We welcome back an old friend, Jeff Talmadge, who we haven’t heard from in over a decade. The storytelling, finger-picking guitarist was quite prolific in the early part of this millennium and while mostly under the radar here in the states, amassed a significant following in Europe….

Talmadge is a poet with few peers, embracing these dark tales but delivering plenty of provocative thoughts in the process. His co-producers, Kopp and Leonard frame his songs and fingerpicking stylings beautifully with their clever touches.

Jim Hynes is an independent contributor on music for several magazines, including Elmore, Country Standard Time and The Daily Ripple. He has also written for Variety and was a radio host on public radio for 25 years.


Jeff has never disappointed me, except with his more than 10 years between his beautiful "Kind of Everything" and this "Sparrow".... But to get straight to the point: his magi is still there (or just back).... The lyrics are wonderfully poetic, his voice is still endearingly smooth, and he sings the beautiful songs with feeling. And once again there is excellent production. Storytelling at its best on a warm bed of folk/country accompaniment with many surprising percussion element. And don't forget the breathtakingly beautiful instrumental closing track, "Top of the Hour." A must buy folks!

— Fred Schmale, Real Roots Café (The Netherlands) (translated from Dutch)


… I didn’t know Jeff’s music, and Sparrow is my baptism by fire. A very pleasant one by the way, and Sparrow is music that requires you to sit down and listen, with contemplative songs and lyrics. Lovers of calm, narrative music will know what to do, and perhaps it is time for him to cross the ocean again for performances here.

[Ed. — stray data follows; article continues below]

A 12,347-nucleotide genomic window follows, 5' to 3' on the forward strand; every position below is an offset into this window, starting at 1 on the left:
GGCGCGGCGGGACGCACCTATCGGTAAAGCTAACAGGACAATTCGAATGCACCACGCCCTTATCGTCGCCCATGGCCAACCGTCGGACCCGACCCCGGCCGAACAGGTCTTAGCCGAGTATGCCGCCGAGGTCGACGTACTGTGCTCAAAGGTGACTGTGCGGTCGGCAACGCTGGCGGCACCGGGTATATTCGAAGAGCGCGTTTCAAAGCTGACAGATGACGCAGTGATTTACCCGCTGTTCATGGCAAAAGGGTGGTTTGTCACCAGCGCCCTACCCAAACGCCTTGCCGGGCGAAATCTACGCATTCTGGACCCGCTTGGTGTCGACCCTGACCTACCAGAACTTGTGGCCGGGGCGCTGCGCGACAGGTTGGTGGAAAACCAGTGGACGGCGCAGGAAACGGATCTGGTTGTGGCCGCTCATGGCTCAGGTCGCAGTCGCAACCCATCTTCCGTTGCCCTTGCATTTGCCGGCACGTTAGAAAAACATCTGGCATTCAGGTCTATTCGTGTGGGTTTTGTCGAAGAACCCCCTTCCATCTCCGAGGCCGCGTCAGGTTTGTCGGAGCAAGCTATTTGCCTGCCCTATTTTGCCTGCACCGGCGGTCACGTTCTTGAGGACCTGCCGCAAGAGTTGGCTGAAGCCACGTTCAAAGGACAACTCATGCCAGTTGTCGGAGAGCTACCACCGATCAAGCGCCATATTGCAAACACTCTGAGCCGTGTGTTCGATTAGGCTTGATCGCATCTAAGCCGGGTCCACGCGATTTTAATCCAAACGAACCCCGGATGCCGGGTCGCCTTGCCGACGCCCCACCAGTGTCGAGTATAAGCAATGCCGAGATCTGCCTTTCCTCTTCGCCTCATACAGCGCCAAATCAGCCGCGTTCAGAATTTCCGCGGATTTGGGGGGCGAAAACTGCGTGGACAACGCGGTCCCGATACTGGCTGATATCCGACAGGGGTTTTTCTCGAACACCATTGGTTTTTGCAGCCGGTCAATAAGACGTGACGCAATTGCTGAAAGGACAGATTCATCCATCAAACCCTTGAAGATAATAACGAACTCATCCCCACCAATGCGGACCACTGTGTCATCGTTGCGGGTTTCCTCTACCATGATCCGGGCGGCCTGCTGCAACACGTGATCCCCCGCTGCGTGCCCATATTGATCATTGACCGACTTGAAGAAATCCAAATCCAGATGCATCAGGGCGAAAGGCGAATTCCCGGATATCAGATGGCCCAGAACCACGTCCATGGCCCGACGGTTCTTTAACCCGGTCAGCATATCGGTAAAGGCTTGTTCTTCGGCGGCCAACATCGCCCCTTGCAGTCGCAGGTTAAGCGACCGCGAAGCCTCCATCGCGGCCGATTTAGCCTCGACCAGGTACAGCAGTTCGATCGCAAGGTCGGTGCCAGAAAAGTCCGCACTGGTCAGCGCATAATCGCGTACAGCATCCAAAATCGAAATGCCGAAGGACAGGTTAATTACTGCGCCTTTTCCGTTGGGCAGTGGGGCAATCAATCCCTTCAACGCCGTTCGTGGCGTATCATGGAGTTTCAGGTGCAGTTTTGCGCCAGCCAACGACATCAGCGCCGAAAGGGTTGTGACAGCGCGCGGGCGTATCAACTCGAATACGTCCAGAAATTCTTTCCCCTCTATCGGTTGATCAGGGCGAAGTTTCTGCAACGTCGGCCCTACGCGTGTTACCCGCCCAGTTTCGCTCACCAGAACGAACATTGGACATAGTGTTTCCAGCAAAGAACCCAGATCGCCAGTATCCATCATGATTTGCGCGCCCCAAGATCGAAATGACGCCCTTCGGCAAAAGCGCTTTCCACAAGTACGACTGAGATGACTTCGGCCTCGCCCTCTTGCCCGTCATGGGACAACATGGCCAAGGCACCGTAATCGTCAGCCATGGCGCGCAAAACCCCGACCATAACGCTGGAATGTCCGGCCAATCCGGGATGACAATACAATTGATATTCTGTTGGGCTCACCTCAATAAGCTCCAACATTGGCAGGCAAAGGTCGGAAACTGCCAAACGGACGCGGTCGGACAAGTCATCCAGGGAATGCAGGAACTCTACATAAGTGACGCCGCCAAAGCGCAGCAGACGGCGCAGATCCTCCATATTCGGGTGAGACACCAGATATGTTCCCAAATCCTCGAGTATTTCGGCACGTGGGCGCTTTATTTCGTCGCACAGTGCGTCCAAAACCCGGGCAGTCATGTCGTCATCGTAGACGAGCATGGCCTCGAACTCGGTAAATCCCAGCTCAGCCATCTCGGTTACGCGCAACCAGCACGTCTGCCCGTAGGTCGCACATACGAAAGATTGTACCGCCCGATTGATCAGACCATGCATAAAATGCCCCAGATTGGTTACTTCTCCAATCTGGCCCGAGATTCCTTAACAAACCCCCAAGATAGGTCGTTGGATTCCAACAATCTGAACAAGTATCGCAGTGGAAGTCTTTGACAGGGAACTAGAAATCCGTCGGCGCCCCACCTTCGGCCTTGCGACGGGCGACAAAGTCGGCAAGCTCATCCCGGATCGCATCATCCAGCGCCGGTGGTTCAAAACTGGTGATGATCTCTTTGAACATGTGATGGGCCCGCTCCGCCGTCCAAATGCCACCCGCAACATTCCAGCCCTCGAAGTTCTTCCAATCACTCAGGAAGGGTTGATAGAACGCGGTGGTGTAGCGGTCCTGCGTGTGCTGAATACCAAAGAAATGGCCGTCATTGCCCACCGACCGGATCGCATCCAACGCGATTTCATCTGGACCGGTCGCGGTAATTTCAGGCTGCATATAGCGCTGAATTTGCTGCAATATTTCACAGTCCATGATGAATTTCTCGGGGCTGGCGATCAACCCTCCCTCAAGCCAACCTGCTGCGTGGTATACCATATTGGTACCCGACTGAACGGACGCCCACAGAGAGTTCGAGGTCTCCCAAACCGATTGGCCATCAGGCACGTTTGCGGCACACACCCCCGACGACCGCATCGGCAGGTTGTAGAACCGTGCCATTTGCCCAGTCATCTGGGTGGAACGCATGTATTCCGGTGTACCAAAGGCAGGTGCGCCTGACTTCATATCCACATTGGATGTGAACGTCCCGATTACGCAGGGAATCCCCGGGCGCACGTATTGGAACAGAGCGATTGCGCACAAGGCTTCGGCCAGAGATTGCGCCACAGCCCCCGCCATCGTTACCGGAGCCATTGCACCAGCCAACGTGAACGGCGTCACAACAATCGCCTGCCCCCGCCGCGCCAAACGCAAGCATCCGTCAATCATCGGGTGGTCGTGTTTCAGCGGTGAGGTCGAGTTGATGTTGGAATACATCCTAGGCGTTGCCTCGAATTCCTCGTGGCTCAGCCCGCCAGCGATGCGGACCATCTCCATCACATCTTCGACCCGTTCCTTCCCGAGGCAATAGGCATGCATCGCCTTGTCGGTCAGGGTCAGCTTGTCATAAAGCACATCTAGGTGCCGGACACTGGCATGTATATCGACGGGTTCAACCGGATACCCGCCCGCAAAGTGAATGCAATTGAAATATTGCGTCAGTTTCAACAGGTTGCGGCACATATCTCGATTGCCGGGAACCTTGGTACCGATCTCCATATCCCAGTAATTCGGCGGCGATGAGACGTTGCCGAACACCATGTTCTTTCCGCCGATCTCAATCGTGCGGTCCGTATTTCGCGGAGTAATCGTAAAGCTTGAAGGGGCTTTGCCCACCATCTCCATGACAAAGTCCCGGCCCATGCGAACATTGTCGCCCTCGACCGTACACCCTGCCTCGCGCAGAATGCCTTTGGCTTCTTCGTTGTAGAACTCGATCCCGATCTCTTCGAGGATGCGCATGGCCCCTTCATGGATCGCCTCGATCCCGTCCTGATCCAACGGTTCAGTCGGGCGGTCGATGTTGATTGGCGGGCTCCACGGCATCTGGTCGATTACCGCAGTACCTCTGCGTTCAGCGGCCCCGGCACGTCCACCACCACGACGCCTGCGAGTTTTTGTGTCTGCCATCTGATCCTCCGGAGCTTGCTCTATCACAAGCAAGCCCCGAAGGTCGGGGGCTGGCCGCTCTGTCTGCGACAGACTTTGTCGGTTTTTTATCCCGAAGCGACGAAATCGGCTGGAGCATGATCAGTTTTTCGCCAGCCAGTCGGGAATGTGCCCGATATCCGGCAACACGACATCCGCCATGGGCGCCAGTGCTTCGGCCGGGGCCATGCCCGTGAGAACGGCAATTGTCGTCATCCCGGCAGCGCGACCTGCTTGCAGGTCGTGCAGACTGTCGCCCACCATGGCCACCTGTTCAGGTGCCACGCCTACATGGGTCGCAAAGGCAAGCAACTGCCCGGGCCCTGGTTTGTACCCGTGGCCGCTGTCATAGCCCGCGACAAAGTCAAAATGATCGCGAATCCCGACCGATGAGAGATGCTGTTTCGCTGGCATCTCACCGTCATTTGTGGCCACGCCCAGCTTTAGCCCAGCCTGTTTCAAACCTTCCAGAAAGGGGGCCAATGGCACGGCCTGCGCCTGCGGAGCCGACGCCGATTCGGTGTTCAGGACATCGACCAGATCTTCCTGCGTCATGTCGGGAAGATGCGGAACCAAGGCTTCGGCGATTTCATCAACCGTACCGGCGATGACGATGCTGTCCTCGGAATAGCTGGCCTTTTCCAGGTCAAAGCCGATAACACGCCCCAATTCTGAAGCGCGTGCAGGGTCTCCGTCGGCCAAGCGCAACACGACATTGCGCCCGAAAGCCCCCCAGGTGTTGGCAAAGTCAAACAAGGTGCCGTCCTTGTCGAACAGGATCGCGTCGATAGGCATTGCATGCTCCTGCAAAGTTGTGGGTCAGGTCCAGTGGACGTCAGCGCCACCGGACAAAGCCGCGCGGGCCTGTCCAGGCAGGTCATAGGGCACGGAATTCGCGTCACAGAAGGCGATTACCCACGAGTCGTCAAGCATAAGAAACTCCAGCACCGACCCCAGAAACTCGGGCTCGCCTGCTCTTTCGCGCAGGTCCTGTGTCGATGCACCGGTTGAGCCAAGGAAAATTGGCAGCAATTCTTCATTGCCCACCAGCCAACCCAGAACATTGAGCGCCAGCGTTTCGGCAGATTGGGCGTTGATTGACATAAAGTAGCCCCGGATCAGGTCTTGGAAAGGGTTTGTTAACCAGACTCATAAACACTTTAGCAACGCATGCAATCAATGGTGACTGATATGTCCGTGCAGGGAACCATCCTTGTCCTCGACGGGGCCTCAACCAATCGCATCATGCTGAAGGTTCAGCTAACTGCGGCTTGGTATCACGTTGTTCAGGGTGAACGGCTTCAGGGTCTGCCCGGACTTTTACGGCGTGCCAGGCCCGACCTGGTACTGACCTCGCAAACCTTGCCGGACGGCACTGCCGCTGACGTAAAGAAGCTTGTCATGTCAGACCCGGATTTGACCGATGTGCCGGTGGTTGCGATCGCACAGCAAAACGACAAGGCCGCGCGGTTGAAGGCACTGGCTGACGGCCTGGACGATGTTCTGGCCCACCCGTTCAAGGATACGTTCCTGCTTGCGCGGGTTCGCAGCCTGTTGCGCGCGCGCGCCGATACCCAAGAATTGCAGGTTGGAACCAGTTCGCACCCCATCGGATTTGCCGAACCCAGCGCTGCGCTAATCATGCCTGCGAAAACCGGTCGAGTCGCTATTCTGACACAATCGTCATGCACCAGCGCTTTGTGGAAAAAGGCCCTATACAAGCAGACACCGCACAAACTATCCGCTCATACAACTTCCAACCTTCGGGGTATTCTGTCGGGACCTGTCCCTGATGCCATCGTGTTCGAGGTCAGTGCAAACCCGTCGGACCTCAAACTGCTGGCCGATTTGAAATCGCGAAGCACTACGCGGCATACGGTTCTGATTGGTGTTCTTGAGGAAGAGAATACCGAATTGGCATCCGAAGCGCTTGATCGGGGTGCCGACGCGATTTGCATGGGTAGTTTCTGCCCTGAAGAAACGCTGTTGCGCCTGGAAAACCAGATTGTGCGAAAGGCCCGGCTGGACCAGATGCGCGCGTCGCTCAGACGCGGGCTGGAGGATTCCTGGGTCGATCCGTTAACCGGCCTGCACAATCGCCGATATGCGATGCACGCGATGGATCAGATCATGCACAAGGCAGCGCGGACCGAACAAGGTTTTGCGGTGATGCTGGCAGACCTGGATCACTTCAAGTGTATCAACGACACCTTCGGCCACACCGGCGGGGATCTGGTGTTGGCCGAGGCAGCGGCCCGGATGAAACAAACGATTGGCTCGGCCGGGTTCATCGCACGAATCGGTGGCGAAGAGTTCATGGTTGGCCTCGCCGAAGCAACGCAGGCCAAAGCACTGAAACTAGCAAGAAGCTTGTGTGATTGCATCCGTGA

Theo Volk, Music That Needs Attention (The Netherlands) (translated from Dutch)


Songs like the weather-worn “Hurricane” or the tender “Forgiveness” echo Lone Star antecedents like Townes Van Zandt, guy Clark, Steve Earle and James McMurtry. The winsome “Katie’s Got a Locket” wraps honeyed dobro notes around a story of missed opportunities and dashed hopes.

The best tracks wed nuanced narratives to wily arrangements and infectious melodies….

Anyone who appreciates the honey and wood smoke of Iowa troubadour Greg Brown, the folky reveries of Steve Forbert, and the country comfort of Rodney Crowell will find a kindred spirit in Jeff Talmadge.

Eleni P. Austin wrote music reviews for The Desert Sun from 1983 to 1988, and has written  for The Coachella Valley Weekly since 2012 and for The Daily Ripple since 2019.                      


Sparrow is Jeff Talmadge’s eighth studio album, so it’s about darn time it arrived!....